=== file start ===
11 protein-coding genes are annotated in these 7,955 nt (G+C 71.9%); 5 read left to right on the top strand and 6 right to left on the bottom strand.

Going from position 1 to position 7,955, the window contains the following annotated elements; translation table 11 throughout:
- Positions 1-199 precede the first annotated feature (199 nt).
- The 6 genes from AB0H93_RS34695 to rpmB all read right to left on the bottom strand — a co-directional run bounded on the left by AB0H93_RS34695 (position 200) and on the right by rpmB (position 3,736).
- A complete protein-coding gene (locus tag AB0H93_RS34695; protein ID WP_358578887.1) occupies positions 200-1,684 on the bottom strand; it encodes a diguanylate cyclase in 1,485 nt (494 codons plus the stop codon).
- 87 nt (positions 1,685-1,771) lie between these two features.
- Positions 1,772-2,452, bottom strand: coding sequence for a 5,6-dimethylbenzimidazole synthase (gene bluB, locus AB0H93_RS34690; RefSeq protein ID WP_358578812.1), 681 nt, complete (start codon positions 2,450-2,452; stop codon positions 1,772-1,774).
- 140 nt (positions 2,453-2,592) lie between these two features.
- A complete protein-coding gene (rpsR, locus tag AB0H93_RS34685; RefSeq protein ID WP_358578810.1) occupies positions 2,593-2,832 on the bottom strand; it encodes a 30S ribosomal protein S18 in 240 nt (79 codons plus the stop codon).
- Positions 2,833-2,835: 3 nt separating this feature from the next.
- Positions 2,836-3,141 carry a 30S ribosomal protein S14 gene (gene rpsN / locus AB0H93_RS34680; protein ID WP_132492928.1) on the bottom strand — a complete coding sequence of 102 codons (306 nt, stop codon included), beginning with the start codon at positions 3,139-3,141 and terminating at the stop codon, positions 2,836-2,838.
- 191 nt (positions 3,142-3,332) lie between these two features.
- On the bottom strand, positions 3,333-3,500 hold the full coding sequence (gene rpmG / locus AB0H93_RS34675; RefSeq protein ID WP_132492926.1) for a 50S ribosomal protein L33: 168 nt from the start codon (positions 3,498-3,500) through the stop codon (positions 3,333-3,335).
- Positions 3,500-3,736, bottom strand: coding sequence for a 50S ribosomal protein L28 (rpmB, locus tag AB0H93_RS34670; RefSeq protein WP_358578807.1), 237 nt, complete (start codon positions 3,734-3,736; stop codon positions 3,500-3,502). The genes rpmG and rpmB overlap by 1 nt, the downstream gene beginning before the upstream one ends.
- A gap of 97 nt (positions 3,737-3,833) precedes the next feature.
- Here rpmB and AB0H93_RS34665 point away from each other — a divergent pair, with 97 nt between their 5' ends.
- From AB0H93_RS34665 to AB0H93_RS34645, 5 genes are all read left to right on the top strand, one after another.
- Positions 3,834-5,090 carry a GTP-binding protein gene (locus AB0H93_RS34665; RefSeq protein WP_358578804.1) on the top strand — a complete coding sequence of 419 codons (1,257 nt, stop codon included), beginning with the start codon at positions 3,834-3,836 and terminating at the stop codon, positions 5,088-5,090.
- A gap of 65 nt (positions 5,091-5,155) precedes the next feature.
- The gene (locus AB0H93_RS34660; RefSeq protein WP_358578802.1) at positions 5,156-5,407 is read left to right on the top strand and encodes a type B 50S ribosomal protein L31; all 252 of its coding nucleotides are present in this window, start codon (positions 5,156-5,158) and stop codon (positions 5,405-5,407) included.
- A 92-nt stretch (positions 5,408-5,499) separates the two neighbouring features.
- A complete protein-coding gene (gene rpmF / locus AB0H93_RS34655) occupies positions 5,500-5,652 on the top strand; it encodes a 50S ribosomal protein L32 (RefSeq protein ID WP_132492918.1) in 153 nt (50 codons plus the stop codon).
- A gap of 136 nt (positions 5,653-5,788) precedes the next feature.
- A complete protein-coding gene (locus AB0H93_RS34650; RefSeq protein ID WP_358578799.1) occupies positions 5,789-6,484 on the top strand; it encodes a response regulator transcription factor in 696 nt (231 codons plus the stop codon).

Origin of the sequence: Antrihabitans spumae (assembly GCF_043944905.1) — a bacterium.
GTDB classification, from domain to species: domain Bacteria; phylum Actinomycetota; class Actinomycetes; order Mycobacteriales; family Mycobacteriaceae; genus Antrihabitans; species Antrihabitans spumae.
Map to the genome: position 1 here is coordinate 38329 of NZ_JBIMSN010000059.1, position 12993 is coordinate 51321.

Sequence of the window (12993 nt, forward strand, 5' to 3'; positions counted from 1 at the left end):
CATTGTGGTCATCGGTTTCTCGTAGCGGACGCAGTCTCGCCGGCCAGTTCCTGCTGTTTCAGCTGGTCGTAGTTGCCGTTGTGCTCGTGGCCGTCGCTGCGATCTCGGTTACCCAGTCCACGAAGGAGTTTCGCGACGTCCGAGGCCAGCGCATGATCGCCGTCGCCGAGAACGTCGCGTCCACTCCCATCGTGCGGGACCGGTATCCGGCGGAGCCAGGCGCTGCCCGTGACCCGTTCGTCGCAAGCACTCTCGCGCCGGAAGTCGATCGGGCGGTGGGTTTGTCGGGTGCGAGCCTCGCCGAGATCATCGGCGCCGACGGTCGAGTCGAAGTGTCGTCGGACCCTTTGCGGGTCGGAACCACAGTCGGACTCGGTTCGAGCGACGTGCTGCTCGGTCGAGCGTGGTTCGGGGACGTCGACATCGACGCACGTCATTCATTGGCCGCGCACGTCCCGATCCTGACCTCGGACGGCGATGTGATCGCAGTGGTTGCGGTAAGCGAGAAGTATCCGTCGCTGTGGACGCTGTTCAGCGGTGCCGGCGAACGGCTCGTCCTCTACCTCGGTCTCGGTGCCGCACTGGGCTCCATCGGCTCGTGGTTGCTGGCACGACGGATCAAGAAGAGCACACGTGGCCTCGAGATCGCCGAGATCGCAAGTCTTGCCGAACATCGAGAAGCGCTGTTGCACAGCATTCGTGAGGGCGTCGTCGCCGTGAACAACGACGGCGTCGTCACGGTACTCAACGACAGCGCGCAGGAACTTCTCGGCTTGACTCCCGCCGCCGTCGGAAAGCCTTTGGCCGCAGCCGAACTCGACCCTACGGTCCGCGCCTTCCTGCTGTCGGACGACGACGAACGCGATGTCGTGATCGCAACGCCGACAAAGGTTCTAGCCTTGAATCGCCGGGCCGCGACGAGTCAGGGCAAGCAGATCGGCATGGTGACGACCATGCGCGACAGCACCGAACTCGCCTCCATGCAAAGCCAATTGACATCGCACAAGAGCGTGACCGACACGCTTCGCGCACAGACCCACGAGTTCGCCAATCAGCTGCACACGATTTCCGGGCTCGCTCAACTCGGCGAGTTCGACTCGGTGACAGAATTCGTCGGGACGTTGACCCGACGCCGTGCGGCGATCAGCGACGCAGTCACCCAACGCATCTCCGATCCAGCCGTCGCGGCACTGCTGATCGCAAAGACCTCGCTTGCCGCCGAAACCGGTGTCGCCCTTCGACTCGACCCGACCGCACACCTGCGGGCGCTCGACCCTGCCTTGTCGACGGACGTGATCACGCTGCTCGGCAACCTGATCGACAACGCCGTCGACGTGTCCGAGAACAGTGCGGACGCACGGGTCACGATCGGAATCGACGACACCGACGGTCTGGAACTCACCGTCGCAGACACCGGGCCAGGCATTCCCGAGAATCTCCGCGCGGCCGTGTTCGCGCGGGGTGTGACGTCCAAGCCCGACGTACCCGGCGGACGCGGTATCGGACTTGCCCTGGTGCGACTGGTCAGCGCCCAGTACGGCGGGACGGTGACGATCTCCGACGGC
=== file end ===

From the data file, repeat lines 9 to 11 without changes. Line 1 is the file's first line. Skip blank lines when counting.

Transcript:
- A complete protein-coding gene (rpsR, locus tag AB0H93_RS34685; RefSeq protein ID WP_358578810.1) occupies positions 2,593-2,832 on the bottom strand; it encodes a 30S ribosomal protein S18 in 240 nt (79 codons plus the stop codon).
- Positions 2,833-2,835: 3 nt separating this feature from the next.
- Positions 2,836-3,141 carry a 30S ribosomal protein S14 gene (gene rpsN / locus AB0H93_RS34680; protein ID WP_132492928.1) on the bottom strand — a complete coding sequence of 102 codons (306 nt, stop codon included), beginning with the start codon at positions 3,139-3,141 and terminating at the stop codon, positions 2,836-2,838.